Relief for the city’s most vulnerable population

Relief for the city’s most vulnerable population

Photo Credits: JAMIE CHEN / AGGIE

Yolo County Association of Realtors donates $10,000 to Yolo Crisis Nursery

The Yolo County Association of Realtors plans to donate $10,000 to the Yolo Crisis Nursery. The Yolo Crisis Nursery offers relief to families with small children, and the Yolo County Association of Realtors hopes to help the community in any way that it can.

Becky Heard, the vice president of the Yolo Crisis Nursery Board of Directors, noted that the nursery appreciates assistance from the community, as there are many families in need.

“Our nursery relies on the generosity of our community to keep our doors open,” Heard said, according to The Davis Enterprise. “Thank you for helping to make Yolo County a better place today and nurturing our future by supporting the youngest and most vulnerable members of our community. Last year we cared for 321 families, almost a new family every day. This gift will have a huge impact on the children and families we serve at the Nursery.”

Moreover, the Yolo Crisis Nursery aims to serve families at all times of the day.

“Parenting is hard,” according to Yolo Crisis Nursery’s press release. “Since 2001, The Yolo Crisis Nursery has been there to help. Available 24 hours a day, 365 days a year, the Nursery offers respite childcare for families in crisis with children ages birth through 5 years old.”

Nicholas Marin-Kumko, the executive director for Yolo County Association of Realtors, elaborated on the organization.

“Yolo County Association of Realtors is in charge of providing professional development training and education for the real estate community and industry in Yolo County,” Marin-Kumko said. “We also host other sorts of events like mixers, volunteer community events for our members so that they can get more involved in the community and network with each other as well.”

The Yolo Crisis Nursery can implement the funds in many areas to help families because they offer free services.

“In fact, 97% of our clients do not get referred to or go through Child Protective Services,” the press release states. “Our services are voluntary and free of charge. Without the generosity of groups like the Yolo County Association of Realtors and others in our community, the nursery would not exist.”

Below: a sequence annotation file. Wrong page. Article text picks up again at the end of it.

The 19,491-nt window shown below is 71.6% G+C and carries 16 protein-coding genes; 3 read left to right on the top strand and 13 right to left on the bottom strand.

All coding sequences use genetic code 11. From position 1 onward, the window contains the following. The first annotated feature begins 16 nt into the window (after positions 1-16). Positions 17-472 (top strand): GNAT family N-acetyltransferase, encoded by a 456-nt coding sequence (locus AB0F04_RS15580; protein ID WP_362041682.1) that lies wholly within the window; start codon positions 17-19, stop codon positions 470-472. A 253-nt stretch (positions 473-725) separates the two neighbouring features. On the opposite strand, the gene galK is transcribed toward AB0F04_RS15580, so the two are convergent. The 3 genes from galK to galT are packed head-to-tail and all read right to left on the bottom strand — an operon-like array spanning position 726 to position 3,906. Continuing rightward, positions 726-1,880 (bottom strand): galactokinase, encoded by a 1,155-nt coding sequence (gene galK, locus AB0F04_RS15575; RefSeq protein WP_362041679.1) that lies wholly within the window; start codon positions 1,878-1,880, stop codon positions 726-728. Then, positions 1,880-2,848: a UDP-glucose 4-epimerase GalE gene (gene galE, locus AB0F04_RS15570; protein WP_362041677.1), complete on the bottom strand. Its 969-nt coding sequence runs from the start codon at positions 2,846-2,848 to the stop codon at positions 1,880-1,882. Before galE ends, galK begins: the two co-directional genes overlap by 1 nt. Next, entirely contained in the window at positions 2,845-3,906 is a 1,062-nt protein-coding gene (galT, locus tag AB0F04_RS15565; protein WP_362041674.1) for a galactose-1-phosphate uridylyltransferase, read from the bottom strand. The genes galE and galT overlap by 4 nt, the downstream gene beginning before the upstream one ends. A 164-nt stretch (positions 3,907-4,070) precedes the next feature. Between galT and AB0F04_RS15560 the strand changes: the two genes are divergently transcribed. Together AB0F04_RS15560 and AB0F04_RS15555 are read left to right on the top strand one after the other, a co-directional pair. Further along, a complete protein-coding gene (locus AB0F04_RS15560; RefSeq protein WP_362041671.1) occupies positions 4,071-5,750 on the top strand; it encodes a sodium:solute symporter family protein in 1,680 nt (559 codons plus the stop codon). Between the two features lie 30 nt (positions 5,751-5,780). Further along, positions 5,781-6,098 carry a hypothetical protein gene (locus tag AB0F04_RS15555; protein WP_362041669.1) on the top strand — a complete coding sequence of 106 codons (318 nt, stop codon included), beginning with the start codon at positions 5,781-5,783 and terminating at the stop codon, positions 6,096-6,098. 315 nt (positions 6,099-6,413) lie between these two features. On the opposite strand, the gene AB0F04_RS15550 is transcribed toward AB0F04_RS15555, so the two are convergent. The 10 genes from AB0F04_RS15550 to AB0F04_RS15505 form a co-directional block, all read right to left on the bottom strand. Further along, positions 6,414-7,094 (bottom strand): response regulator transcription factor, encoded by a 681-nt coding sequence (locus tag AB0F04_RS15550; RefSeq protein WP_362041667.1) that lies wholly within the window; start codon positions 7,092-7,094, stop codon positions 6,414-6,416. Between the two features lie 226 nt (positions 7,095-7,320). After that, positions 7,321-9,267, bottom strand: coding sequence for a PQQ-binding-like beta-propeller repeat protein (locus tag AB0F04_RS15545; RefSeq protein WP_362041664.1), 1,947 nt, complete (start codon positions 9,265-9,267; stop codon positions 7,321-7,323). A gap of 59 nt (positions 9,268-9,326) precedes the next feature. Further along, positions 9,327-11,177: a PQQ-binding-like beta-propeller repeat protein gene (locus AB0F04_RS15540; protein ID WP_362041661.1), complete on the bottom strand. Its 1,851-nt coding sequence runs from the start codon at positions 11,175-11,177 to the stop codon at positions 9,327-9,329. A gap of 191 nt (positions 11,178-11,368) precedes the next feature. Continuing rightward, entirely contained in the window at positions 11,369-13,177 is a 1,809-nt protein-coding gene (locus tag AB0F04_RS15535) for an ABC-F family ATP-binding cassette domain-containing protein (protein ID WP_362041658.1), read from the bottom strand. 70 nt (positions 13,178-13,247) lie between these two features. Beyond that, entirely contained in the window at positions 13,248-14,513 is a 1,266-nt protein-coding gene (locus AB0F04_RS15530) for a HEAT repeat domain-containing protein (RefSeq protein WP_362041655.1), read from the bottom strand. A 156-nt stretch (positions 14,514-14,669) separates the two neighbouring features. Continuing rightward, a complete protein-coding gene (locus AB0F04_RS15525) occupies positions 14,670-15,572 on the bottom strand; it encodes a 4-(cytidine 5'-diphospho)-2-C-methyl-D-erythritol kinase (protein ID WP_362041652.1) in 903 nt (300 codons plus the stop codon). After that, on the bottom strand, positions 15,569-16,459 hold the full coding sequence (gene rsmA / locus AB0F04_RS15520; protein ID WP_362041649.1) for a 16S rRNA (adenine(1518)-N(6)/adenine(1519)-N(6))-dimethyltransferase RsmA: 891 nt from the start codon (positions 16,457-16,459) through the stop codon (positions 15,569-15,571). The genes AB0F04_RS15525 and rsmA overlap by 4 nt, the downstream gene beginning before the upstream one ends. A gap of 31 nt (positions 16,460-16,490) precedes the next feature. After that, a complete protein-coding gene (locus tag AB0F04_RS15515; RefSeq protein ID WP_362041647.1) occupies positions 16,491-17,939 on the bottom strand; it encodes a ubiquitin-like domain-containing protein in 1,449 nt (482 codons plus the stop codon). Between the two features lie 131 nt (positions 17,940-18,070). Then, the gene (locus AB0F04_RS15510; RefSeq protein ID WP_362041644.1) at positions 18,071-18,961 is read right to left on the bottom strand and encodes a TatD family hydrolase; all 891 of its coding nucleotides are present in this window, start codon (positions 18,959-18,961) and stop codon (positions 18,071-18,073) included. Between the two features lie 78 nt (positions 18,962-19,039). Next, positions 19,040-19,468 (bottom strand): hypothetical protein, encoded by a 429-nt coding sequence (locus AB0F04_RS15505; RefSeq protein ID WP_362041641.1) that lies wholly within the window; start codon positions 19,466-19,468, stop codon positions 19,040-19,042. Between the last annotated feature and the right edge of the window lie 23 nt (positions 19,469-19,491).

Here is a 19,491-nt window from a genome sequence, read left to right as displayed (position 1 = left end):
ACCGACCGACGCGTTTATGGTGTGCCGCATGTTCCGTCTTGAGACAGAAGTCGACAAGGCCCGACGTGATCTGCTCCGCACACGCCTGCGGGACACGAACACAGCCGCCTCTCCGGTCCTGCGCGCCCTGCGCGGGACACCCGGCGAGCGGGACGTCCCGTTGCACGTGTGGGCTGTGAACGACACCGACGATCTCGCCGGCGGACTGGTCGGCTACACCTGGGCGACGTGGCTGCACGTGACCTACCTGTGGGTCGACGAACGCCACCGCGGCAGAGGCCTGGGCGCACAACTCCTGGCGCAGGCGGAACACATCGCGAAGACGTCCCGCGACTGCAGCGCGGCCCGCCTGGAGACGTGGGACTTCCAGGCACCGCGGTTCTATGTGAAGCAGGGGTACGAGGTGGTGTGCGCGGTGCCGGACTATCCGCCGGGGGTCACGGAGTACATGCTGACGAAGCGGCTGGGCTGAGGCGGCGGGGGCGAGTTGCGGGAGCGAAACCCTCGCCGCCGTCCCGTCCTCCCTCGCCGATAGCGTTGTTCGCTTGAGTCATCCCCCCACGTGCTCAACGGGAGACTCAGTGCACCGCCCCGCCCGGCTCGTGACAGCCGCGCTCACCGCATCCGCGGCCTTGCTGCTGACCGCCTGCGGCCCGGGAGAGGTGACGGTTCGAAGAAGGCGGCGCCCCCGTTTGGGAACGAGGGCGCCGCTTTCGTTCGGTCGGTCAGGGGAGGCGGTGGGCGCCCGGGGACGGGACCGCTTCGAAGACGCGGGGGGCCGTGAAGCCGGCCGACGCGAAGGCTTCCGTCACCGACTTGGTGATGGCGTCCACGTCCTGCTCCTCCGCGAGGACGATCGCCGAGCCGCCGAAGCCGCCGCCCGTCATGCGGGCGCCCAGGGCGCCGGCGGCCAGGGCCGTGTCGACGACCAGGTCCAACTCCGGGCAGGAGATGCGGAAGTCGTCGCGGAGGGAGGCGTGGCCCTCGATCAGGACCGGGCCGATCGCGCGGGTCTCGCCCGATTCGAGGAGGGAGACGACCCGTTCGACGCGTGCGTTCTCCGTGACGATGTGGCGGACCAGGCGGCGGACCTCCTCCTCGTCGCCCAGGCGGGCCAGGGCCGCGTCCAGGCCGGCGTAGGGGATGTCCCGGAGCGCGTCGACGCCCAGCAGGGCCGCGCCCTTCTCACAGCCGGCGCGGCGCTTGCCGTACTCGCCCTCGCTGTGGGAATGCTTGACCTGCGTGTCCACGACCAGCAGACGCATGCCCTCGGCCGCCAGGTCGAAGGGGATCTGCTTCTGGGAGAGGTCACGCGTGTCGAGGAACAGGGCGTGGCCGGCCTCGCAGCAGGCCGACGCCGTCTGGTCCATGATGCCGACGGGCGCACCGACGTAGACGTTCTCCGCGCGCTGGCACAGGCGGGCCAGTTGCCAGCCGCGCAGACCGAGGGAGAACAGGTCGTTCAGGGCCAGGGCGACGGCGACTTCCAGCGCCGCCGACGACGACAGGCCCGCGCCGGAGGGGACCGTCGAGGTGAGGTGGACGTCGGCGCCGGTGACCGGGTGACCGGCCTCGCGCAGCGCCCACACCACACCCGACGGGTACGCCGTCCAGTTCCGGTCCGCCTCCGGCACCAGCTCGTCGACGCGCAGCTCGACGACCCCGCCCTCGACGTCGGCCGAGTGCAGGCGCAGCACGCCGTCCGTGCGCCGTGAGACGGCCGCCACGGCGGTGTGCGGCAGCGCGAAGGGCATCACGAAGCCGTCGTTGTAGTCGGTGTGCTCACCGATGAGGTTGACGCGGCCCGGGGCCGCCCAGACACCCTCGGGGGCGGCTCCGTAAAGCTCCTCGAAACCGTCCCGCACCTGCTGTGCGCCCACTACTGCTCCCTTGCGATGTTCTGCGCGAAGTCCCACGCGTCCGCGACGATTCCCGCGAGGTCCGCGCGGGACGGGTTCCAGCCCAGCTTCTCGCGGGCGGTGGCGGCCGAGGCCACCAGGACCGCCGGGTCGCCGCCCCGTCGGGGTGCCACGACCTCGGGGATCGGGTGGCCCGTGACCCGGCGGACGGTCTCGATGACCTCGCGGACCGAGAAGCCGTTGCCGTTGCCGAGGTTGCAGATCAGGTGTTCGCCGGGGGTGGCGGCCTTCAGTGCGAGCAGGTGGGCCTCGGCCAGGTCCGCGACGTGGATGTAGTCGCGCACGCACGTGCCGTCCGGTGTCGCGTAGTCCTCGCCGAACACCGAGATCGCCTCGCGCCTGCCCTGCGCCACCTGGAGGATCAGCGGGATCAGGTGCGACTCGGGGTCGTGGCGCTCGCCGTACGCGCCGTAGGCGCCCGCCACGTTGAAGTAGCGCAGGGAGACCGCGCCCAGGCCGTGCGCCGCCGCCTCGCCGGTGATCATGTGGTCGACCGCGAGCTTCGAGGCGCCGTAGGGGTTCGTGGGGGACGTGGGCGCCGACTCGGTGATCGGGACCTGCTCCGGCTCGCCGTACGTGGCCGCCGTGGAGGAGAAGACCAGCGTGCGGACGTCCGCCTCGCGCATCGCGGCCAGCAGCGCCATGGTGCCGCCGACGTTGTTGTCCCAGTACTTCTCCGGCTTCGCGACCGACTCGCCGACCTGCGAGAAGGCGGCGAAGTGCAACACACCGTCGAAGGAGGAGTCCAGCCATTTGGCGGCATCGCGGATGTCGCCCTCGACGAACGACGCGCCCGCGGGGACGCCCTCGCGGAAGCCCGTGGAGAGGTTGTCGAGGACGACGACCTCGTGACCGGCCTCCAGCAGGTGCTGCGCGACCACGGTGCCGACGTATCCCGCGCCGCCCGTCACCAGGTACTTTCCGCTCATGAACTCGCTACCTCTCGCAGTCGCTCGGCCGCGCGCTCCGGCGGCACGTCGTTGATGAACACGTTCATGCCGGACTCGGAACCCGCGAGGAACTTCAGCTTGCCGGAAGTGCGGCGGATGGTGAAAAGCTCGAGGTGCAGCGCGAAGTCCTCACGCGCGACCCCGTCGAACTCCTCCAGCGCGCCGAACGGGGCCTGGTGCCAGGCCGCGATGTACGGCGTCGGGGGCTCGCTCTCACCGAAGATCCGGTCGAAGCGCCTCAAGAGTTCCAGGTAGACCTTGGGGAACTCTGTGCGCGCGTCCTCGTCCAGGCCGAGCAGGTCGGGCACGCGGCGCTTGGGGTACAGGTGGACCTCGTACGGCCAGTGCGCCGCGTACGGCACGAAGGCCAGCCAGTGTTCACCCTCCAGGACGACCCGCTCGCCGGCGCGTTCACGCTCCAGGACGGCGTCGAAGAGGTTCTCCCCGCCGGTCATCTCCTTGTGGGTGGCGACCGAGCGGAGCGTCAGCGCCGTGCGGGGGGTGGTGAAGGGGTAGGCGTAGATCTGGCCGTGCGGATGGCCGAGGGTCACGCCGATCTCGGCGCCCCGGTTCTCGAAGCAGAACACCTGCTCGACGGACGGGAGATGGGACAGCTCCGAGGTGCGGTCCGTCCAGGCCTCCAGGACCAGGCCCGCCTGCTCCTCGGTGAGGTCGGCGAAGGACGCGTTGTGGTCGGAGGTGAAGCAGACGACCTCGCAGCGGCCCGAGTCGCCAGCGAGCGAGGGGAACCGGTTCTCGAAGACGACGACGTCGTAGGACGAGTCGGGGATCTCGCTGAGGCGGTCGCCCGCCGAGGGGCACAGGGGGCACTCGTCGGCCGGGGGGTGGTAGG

The Yolo County Association of Realtors ended up choosing the Yolo Crisis Nursery because they thought that the nonprofit fit its criteria.

“It’s not done randomly,” Marin-Kumko said. “Our board of directors at the beginning of each year goes out into the community and looks for different organizations and nonprofits in Yolo County that are underfunded or they need additional assistance. The nonprofit that gets chosen needs to either house, clothe or feed the community. It has to fall under one of those three categories.”

This nursery aims to provide a safer environment for families with children, so it falls under the categories listed for which the Yolo County Association of Realtors was looking.

The press release emphasized that “The Nursery offers wrap-around services to keep families together, help them navigate crises, and prevent child abuse and neglect. Our wrap-around services help parents resolve the problems that brought them to our door.”

Marin-Kumko further stated that the association provides funding to different organizations; however, they attained the funds differently this year for the nursery.

“In the past, we usually take money from our net profits from our charity golf tournament in October,” Marin-Kumko said. “This year, we decided to not only use the money at the golf tournament this October, but we also have another event called the poker run. It’s a smaller event that we do in the springtime. It’s not a huge money maker, but it’s an event that gets the real estate community together and network a little bit.”

Furthermore, a benefactor contributed.

“This was added to the total cost of the golf tournament as well as a third party of our members [who] also donated money that he collected,” Marin-Kumko said. “He was building an office, and he sold off the furniture — instead of keeping the money, he donated. These three different situations added to the whole pot.”

Overall, Marin-Kumko believed that the association made a good decision to help out the community.

“We reached out to them, and they do such good work in the community” Marin-Kumko said. “We heard that they are in the process of trying to expand as well. We thought that this was a perfect opportunity to contribute, so that they can expand their work and help the community and underfunded families and children. We saw the opportunity, and we thought it would be a great idea — that was what attracted us.”

Written by: Stella Tran — city@theaggie.org